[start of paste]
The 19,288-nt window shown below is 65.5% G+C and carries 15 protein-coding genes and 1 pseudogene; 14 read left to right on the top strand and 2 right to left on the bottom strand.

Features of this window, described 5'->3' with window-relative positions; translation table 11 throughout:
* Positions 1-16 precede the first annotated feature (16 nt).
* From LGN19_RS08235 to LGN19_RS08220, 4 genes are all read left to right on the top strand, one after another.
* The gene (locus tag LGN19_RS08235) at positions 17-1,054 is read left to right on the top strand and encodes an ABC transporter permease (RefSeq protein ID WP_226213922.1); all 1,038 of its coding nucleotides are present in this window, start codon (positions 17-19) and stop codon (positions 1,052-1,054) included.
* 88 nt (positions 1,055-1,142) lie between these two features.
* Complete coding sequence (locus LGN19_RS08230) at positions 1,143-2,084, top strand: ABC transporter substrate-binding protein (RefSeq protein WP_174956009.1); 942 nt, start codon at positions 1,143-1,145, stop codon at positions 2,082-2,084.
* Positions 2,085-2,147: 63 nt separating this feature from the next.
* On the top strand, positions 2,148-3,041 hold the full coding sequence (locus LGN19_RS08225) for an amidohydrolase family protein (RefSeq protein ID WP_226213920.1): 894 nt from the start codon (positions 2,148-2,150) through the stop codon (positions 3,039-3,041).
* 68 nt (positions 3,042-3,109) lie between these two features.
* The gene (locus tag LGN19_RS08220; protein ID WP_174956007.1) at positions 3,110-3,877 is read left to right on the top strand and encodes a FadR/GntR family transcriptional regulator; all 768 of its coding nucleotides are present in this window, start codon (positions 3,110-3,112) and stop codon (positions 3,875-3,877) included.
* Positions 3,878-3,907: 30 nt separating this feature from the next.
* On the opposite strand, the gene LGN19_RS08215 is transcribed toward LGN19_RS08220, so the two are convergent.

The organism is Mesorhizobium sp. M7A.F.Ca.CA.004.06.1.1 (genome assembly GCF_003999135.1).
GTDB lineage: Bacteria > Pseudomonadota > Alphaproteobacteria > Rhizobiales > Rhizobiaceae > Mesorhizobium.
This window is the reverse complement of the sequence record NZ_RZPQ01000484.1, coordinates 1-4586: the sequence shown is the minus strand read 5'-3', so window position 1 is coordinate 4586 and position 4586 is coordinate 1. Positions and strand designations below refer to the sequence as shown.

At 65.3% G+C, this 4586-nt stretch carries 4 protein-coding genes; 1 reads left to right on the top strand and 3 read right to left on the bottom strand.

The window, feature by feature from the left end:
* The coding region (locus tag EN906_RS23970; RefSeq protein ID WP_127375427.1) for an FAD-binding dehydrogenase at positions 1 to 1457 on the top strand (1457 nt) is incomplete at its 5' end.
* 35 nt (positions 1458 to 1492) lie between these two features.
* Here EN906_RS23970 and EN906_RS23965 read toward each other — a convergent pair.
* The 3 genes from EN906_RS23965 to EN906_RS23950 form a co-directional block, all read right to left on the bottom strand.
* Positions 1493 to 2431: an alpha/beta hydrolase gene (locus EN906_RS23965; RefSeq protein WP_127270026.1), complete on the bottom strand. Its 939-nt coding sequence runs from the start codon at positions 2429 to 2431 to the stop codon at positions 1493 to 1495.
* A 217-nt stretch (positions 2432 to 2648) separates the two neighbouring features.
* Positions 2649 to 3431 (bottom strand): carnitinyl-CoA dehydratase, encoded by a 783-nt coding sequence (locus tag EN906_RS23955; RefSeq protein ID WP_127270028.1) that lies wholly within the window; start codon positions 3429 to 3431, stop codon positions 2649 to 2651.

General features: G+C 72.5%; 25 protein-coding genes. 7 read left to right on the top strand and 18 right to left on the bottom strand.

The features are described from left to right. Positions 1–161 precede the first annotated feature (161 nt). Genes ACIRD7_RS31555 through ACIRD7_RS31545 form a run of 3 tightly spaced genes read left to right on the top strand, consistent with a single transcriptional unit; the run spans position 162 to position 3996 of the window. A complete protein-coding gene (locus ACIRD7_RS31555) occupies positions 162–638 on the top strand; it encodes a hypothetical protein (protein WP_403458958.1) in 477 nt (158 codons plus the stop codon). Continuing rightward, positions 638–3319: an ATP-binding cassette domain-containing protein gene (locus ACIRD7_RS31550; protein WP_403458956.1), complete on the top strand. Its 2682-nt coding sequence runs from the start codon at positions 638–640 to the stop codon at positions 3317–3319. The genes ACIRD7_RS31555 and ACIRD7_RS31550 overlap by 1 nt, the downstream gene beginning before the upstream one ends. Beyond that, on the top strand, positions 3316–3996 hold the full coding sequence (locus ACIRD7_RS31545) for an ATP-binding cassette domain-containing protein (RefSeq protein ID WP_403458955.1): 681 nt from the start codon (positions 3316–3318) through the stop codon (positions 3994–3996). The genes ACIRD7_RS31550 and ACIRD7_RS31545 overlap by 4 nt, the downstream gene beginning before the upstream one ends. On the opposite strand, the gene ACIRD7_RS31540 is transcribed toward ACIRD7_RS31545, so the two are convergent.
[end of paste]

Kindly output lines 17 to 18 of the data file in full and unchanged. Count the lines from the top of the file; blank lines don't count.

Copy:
At 65.3% G+C, this 4586-nt stretch carries 4 protein-coding genes; 1 reads left to right on the top strand and 3 read right to left on the bottom strand.

The window, feature by feature from the left end: